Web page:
I recently wrote about USCJ’s proposal to defund their college student program, KOACH. As typical for USCJ, this plan was made without much public discussion. Even after the proposal became public, the only formal USCJ response was essentially: We wanted to make this decision behind closed doors, but someone leaked our discussion to the press. We appreciate the public discussion this has generated and, in the future, hope do a better job keeping more of our discussions regarding Koach behind closed doors.
Also as expected, people who support Koach protested. Also as typical for USCJ, their board decided it was easier to vote against the plan and continue funding Koach this year rather than make a difficult and unpopular decision. The press release says that the USCJ board decided to provide $100K of funding to keep Koach operational through December & have Koach supporters directly raise another $130K to complete the year’s funding. After Koach’s supporters take a deep breath, it’s time to decide what’s next.
When the last attempt to close Koach failed in March 2011, USCJ committed to thinking how to improve their support of Conservative college students. Since then, there’s been no public discussion or programmatic innovations from USCJ and then this second attempt to defund Koach. USCJ is again committing to thinking about college students and to work on a 3-5 year business plan for Koach, but, given that (1) long-term planning for their programs is already a core purpose of USCJ, and (2) this doesn’t seem very different from the commitment to rethinking college outreach only a year ago, I see no reason to assume this year will be different. USCJ CEO Rabbi Wernick even described defunding Koach for an entire year (which, I assume, would include firing or reassigning all Koach staff), as merely a “summer hiatus,” with no serious explanation of how USCJ would reopen a staffless & student-less program. This suggests that engaging college students is a low priority for USCJ. I wouldn’t be surprised if the sum of a USCJ designed business plan is to give $50K next year and ask Koach supporters to fund-raise $180K and give nothing the following year & ask Koach to raise $230K.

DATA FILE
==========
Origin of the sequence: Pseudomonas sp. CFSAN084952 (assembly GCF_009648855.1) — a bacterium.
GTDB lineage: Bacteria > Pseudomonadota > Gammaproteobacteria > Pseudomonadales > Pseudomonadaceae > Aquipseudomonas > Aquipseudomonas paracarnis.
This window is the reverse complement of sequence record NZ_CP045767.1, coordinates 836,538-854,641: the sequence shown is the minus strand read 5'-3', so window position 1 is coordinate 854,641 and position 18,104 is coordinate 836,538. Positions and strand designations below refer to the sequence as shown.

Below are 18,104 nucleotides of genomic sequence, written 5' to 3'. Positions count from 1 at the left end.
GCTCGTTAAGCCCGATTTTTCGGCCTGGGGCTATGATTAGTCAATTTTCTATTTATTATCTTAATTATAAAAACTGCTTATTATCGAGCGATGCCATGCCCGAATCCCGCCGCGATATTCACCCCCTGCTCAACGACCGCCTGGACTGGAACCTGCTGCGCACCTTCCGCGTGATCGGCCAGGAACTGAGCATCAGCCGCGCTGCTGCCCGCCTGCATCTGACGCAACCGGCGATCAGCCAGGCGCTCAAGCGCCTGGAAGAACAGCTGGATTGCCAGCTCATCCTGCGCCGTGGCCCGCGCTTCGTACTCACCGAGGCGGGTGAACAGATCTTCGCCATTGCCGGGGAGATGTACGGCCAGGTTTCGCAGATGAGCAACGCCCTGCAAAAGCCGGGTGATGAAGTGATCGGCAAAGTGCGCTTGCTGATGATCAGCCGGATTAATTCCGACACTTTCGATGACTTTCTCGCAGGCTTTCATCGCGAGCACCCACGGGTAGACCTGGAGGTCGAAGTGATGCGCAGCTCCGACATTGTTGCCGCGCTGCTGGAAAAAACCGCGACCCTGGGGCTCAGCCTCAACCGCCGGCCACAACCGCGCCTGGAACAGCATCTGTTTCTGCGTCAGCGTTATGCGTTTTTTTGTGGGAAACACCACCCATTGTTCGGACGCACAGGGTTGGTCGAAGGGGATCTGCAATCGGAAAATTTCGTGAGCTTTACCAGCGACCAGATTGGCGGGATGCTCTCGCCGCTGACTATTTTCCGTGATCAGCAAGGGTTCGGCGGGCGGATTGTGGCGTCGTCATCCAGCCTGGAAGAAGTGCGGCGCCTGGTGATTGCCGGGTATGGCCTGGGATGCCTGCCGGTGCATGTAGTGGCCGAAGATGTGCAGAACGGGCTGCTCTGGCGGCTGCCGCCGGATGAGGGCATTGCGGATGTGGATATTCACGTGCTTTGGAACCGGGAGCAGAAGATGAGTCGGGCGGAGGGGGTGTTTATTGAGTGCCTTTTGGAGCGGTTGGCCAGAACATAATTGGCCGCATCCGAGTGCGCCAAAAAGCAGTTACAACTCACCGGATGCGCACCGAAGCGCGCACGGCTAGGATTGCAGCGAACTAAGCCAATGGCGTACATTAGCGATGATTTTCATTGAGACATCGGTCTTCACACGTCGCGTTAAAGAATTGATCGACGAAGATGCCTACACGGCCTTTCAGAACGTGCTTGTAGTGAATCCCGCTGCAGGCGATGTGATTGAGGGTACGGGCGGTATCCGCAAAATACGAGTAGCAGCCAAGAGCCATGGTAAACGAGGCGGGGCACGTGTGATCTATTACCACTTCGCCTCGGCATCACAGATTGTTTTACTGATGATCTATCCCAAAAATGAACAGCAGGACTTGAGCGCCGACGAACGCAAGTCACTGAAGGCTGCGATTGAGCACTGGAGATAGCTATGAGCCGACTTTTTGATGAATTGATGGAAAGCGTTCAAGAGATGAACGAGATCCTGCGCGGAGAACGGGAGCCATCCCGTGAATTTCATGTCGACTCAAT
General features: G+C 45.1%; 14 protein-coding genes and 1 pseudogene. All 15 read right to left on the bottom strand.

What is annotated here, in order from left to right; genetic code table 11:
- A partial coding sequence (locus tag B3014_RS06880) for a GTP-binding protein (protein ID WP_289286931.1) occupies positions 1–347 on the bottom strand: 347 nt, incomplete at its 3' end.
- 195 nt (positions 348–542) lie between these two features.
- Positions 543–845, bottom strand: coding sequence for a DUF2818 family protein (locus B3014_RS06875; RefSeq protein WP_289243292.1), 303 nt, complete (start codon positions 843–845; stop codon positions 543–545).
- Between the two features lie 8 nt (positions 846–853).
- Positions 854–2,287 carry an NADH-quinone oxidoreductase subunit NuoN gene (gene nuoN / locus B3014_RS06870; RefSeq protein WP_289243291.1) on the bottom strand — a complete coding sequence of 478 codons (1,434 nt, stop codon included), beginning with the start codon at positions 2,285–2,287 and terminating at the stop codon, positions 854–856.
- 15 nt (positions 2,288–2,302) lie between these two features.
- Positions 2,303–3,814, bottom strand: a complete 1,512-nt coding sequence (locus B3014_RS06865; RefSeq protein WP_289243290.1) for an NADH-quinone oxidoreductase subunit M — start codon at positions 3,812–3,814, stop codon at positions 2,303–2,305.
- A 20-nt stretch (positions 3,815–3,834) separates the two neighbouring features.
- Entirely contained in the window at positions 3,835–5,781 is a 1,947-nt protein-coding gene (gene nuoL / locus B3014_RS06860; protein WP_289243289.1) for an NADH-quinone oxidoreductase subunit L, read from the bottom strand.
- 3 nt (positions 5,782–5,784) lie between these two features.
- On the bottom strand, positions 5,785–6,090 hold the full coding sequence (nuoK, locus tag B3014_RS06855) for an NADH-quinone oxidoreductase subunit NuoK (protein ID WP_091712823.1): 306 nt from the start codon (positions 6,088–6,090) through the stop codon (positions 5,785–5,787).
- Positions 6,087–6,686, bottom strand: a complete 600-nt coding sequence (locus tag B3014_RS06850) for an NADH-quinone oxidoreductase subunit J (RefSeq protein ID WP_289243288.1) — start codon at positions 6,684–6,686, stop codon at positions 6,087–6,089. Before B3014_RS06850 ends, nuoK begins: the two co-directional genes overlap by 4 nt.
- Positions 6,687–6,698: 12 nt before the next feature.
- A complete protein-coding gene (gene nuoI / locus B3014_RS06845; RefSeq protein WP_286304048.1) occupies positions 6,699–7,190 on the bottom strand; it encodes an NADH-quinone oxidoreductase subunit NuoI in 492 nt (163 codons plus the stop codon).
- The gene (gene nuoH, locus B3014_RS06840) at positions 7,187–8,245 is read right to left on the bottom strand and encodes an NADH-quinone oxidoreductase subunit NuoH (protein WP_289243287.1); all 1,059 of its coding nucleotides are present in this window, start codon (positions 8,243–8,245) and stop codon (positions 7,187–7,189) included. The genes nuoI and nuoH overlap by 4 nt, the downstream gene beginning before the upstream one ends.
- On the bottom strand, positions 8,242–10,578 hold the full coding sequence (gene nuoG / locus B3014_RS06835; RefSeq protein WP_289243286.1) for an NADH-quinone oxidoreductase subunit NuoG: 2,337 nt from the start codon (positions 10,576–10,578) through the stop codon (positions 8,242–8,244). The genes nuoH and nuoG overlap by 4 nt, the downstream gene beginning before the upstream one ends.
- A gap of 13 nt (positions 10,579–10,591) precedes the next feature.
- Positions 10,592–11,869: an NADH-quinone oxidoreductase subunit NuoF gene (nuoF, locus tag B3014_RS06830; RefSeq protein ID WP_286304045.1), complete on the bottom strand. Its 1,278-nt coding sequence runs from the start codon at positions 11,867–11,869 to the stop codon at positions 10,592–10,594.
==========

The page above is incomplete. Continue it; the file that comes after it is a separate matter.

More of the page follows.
But who will spearhead efforts to put more priority on engaging college students? The Koach supporters who returned Koach to the USCJ strategic plan dispersed after that success and the recent pro Koach press release is more focused on fundraising than ideas.
Is Koach even the institution the Conservative movement needs for college student outreach? As commentators on this site have noted, Koach is a modestly successful program at best and isn’t essential for Conservative life on many campuses. It’s reasonably cost effective at around $77 for each of the 3000 students it reaches each year. I was a student at two universities–one with no Koach chapter, but Conservative services on Shabbat that were part of a healthy multi-denominational community, and a second with a Koach chapter, that seemed to mean little more than that Conservative Shabbat services were called “Koach services”.
I realize that many of the people who signed the ‘save Koach’ petition are leaders in the Conservative movement who were influenced by Koach. Still, Koach doesn’t have a far reach even on the 25 campuses with chapters. Inreach and outreach to the relatively few students who attend retreats each year is probably worth the modest cost. Losing Koach & the people it currently benefits would definitely be bad for the Conservative movement. But “Let’s not make things worse,” is hardly a good long-term vision for USCJ or Koach.
I’ve heard some people say, that we can’t expect much from Koach for $230K per year, but I haven’t heard what we would expect from a million dollar or even larger Koach. For those of you who were pushing to save Koach, now what? Where is Koach spending its money well? What could it do better with or without a modest increase in funds? The Save Koach FAQ lists a few things that Koach does, but not why these are part of Koach, or why Koach is the right organization to do them.
What could make Koach an actually indispensable organization? How can it better engage volunteers, other Jewish professionals near colleges, and become more relevant for students? For those not connected to the Conservative movement, how could a national organization with a goal of supporting egalitarian observant Jewish life have improved your college experience? Why should the broader Jewish community and potential donors care about Koach?